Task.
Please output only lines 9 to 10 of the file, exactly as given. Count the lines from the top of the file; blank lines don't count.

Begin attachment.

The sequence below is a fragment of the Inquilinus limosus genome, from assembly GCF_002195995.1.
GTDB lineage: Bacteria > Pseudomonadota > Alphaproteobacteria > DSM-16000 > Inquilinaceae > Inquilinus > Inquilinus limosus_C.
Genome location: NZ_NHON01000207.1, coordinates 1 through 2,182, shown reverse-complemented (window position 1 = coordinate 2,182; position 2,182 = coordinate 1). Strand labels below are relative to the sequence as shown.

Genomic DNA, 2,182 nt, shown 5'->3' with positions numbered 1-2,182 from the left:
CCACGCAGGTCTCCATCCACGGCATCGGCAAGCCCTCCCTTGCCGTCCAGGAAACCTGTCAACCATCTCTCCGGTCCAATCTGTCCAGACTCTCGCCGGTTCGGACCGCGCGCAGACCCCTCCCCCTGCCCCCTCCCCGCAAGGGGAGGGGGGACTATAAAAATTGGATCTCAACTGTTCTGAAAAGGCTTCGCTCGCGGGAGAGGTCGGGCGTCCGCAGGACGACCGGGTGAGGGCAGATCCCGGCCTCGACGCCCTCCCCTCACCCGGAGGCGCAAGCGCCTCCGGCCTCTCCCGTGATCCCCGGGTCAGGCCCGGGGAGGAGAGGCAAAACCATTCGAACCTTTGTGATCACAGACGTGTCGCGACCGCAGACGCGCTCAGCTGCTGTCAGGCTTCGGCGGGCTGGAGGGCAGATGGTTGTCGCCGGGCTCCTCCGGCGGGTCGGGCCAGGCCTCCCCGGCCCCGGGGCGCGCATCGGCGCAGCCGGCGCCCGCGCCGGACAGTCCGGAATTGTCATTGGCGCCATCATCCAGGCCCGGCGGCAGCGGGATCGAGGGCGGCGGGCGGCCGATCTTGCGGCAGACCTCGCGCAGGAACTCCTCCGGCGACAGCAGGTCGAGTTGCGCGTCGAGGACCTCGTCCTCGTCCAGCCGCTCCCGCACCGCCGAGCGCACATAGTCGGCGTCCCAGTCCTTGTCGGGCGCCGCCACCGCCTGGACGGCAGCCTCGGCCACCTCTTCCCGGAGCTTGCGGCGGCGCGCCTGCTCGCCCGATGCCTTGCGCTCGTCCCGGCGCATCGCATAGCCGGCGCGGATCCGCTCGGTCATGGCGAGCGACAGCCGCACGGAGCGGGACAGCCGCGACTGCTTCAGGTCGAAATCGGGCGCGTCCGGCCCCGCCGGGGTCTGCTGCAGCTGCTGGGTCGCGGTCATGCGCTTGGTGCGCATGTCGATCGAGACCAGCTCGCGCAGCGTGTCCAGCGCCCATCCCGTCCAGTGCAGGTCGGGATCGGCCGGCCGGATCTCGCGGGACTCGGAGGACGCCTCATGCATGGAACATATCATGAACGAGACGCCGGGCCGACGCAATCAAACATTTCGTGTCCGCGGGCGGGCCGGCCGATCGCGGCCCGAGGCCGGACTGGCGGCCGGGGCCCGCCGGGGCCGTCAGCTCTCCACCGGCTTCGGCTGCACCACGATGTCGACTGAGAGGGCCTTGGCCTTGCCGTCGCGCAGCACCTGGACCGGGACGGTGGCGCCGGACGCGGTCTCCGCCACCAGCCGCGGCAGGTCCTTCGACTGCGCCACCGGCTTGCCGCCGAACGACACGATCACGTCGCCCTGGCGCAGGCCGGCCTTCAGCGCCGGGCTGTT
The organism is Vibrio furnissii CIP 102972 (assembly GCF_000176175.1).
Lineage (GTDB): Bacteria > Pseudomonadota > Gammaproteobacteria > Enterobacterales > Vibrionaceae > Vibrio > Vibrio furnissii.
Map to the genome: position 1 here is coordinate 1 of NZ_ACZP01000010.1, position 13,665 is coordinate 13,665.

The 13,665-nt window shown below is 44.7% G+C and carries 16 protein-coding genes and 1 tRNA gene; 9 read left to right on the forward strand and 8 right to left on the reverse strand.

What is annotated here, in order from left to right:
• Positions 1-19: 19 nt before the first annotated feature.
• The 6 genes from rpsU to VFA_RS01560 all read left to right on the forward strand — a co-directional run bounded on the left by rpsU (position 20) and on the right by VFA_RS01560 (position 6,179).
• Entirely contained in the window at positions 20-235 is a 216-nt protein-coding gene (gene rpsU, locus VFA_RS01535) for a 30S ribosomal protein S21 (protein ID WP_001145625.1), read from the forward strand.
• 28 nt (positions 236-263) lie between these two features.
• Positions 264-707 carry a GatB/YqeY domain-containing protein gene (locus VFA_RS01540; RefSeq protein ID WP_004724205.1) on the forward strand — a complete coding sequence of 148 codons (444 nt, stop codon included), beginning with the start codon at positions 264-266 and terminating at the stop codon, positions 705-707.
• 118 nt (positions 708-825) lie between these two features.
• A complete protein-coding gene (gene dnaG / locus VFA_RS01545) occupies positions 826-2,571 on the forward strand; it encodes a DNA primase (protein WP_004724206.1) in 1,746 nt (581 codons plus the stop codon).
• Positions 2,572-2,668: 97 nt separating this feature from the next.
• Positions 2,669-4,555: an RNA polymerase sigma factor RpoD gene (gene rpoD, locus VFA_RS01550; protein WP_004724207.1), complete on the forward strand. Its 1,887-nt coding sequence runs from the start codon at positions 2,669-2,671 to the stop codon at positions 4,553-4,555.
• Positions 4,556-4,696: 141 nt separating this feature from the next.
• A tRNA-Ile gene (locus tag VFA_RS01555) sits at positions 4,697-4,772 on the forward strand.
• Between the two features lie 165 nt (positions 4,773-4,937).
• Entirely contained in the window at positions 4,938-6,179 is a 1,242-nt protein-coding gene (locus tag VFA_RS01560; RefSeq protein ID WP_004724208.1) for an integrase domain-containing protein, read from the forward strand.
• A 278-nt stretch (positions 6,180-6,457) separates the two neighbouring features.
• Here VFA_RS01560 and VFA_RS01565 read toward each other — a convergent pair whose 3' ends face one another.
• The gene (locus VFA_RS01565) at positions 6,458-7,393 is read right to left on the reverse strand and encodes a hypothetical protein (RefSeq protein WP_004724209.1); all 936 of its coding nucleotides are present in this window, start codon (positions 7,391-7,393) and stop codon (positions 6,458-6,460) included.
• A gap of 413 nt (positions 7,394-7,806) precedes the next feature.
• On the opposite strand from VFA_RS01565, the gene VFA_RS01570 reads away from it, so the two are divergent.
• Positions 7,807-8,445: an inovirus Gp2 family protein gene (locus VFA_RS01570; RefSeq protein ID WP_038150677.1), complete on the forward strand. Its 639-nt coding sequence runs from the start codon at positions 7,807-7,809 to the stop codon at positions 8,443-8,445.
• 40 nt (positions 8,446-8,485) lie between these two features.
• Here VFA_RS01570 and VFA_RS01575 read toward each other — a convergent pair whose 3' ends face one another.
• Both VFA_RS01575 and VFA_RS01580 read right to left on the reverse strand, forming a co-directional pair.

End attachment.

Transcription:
The 13,665-nt window shown below is 44.7% G+C and carries 16 protein-coding genes and 1 tRNA gene; 9 read left to right on the forward strand and 8 right to left on the reverse strand.

What is annotated here, in order from left to right: